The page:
In the case of undercoding, patients are not billed for all the treatment or services they receive.
Patients may benefit from this questionable practice as they can avoid high-cost bills, or your emergency department may avoid audits due to this dubious practice. On the other hand, a healthcare provider’s revenue is negatively affected by undercoding because they are not being compensated appropriately for the level of service that they provide to their patients. Undercoding can lead to costly appeals if not corrected.
Double billing happens when healthcare providers
- bill for the same patient procedure, treatment, or testing on more than one occasion
- bill for the wrong patient service
- bill for patient services that were never performed in the first place
- attempt to bill Medicare, Medicaid, either another private insurance company or the patient right after the procedure
- charges more than once for the same service
- or don’t check if they’ve already billed for a procedure
The presence of duplicate billing or “double billing” is a serious problem for healthcare providers. These healthcare providers may be charged with medical fraud if the government uncovers these cases.
Modifiers are added to the Healthcare Common Procedure Coding System (HCPCS) or Current Procedural Terminology (CPT®) codes to provide additional information necessary to process a claim, such as identifying why a particular service or procedure was provided by a physician or other qualified healthcare professional.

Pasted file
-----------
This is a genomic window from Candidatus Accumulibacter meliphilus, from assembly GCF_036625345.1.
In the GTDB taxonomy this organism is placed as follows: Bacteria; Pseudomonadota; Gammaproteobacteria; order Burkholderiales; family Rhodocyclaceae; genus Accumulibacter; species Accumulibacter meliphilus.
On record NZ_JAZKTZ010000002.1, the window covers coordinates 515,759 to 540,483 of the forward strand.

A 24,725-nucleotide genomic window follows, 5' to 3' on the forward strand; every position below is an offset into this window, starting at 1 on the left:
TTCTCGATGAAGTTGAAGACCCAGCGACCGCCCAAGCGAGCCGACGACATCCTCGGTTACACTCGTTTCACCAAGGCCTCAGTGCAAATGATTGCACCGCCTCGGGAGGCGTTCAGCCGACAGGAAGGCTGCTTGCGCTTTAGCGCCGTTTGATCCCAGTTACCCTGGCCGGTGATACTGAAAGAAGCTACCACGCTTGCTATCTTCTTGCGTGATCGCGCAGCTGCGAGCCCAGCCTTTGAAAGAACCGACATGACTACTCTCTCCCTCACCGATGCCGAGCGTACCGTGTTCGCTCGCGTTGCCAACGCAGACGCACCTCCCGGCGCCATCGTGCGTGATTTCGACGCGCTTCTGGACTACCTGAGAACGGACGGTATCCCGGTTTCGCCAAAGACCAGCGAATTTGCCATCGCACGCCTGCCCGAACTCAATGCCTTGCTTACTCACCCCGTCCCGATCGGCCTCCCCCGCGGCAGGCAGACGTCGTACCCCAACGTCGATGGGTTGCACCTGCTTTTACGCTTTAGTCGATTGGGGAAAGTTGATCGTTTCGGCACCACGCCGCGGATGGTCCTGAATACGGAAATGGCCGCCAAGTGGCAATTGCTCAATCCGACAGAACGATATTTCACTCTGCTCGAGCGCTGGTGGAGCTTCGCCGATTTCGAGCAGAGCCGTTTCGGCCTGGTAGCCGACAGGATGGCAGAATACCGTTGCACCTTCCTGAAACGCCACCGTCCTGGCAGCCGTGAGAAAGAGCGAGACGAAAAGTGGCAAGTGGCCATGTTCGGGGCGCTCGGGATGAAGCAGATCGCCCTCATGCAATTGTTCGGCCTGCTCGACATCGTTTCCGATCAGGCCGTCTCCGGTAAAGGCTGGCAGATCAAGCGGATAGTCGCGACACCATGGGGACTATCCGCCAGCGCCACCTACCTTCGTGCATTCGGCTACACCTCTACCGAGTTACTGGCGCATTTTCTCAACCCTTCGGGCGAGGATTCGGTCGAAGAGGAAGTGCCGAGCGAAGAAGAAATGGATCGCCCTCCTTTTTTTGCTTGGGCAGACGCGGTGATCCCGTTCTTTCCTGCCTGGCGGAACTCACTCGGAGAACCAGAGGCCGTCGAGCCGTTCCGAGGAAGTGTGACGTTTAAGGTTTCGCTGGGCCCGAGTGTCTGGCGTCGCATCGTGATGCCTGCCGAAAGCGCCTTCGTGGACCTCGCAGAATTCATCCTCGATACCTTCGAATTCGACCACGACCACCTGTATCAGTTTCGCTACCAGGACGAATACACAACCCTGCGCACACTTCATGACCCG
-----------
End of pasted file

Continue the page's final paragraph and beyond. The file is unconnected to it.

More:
Misusing medical billing modifiers can lead to audits that can result in hefty fines. It’s important to note that audits can extend back many years. If you bill a modifier incorrectly on a claim, you may be liable for as much as $10,000 per incident.
The pricing structures for medical services are dynamic. Compensating a medical professional for the extra time and effort is required to complete the original service. With this, establishments are required to submit proper documentation for price increases of standardized services.
The Negative Effects of Incorrect